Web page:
A relaxation of the base–pairing rules so
third nucleotide of a tRNA anticodon can form hydrogen bonds with more than one kind of base
Ribosomal RNA (rRNA)
Plays catalytic (ribozymes) and structural roles in the ribosome.
Created in nucleolus
holds the tRNA carrying the growing polypeptide chain
NOTE: peptidyl–tRNA site
holds the tRNA carrying the next amino acid to be added to the chain
NOTE:aminoacyl–tRNA site
place where discharged tRNAs leave the ribosome.
Three stages of Transcription
1. Initiation
2. Elongation
3. Termination
Transcription Initiation
1. RNA Polymerase binds to the promoter
2. DNA strands unwind
3. RNA synthesis initiates at the start point of template strand
Transcription Elongation
1. RNA polymerase:
a.continues to untwist the double helix,
b. adds nucleotides to the 3′ end of the growing RNA molecule
2. the new RNA molecule peels away from its DNA template
3. DNA double helix re–forms
Transcription Termination
the polymerase transcribes a sequence on the DNA called the polyadenylation signal sequence, which codes for a polyadenylation signal (AAUAAA) in the pre–mRNA
Three stages of Translation
1. Initiation
2. Elongation
3. Termination
Translation Initiation
1.small ribosomal subunit binds to both mRNA and a specific initiator tRNA
2.The small subunit then scans, downstream for the start codon
Translation Elongation
1. Codon Recognition
2. Peptide Bond formation
3. Translocation
Translation Termination
stop codon in the mRNA reaches the A site of the ribosome
An aggregation of several ribosomes attached to one messenger RNA molecule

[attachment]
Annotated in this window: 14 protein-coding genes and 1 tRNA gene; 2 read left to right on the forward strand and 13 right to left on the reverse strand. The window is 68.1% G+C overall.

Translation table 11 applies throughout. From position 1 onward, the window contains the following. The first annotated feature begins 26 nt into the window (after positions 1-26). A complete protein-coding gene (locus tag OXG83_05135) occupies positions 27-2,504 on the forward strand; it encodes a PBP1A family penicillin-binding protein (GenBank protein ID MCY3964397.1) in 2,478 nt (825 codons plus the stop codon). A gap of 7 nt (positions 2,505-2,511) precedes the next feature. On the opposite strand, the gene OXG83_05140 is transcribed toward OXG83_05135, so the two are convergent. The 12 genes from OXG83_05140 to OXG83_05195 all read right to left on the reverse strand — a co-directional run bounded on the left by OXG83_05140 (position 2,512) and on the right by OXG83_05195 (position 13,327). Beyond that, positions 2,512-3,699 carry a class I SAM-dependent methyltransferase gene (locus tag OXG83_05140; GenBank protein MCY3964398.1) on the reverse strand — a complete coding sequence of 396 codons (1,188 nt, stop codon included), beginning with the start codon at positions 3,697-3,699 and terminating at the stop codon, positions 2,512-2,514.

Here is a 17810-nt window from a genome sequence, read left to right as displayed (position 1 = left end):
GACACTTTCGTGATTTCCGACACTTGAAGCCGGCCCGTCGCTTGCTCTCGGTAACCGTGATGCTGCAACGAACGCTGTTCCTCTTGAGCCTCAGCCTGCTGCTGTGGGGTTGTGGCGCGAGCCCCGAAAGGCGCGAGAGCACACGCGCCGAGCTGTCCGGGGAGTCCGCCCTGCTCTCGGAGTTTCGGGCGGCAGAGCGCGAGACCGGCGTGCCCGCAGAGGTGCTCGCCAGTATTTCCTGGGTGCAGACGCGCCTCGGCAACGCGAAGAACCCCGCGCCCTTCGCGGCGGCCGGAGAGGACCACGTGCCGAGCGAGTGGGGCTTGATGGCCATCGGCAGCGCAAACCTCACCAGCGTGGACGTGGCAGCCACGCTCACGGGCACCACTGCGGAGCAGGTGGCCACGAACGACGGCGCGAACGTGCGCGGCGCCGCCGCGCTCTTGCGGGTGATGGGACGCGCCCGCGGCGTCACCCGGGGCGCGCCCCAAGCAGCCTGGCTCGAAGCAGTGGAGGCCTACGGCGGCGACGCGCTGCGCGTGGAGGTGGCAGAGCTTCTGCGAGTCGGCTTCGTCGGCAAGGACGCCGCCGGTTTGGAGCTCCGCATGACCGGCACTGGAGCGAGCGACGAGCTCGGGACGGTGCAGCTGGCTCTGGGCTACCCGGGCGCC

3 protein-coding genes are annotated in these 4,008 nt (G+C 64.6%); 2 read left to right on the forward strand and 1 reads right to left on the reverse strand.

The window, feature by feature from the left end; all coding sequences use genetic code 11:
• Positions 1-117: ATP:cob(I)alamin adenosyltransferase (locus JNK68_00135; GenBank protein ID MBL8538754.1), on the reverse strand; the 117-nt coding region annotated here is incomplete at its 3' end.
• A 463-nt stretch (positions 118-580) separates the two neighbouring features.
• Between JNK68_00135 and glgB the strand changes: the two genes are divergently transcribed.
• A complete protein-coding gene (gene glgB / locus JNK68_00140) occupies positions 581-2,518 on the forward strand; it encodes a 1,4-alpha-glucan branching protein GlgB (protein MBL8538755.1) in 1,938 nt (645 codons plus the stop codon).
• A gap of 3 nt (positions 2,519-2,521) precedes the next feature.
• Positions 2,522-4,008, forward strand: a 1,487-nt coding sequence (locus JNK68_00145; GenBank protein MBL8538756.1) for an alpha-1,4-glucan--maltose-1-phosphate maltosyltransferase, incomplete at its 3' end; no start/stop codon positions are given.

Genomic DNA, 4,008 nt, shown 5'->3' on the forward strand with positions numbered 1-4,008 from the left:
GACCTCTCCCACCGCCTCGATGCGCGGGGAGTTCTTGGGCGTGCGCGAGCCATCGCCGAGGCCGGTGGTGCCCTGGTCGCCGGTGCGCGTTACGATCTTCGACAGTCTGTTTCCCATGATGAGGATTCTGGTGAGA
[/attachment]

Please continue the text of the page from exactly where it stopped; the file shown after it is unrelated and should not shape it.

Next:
NOTE: Polyribosome
post–translational modifications
may be required before the protein can provide a specific function in the cell
Bound ribosomes
make proteins of the endomembrane system (the nuclear envelope, ER, Golgi apparatus, lysosomes, vacuoles, and plasma membrane) as well as proteins secreted from the cell
Free ribosomes
suspended in the cytosol and mostly synthesize proteins that dissolve in the cytosol and function there
signal peptide
A stretch of amino acids on a polypeptide that targets the protein to a specific destination in a eukaryotic cell
signal–recognition particle (SRP)
A protein–RNA complex that recognizes a signal peptide as it emerges from the ribosome
translocation complex
protein complex that has membrane pore and signal-cleaving enzyme
RNA is multifunctional - Why?
1. Can hydrogen–bond to other nucleic acid molecules.
2. can assume a specific conformation by forming hydrogen bonds between bases in different parts of its own polynucleotide chain.
3. has functional groups that allow it to act as a catalyst (ribozyme).
Small nuclear RNA (snRNA)
structural and catalytic roles in sliceosomes
component of signal recognition particle (SRP)
Small nucleolar RNA (snoRNA)
aids in processing of pre-RNA transcripts for ribosome subunit formation in the nucleolus
small interfering RNA (siRNA) and microRNA (miRNA)
involved in regulation of gene expression
A change in the DNA of a gene, ultimately creating genetic diversity
Point Mutation
A change in a gene at a single nucleotide pair
Genetic disease or disorder
a mutation that has an adverse effect on the phenotype of an organism
base-pair substitution
the replacement of one nucleotide and its partner in the complementary DNA strand by another pair of nucleotides
base-pair substitution of third codon
No effect to organisms Phenotype - rules are relaxed - wobble
Missense mutation
a base–pair substitution in which the new codon still codes for an amino acid
Nonsense mutation
A mutation that changes an amino acid codon to one of the three stop codons, resulting in a shorter and usually nonfunctional protein
Insertion mutation
A mutation involving the addition of one or more nucleotide pairs to a gene
Deletion mutation
A mutation involving the deletion of one or more nucleotide pairs to a gene
Frameshift mutation
number of nucleotides inserted or deleted is not a multiple of three, resulting in the improper grouping of the following nucleotides into codons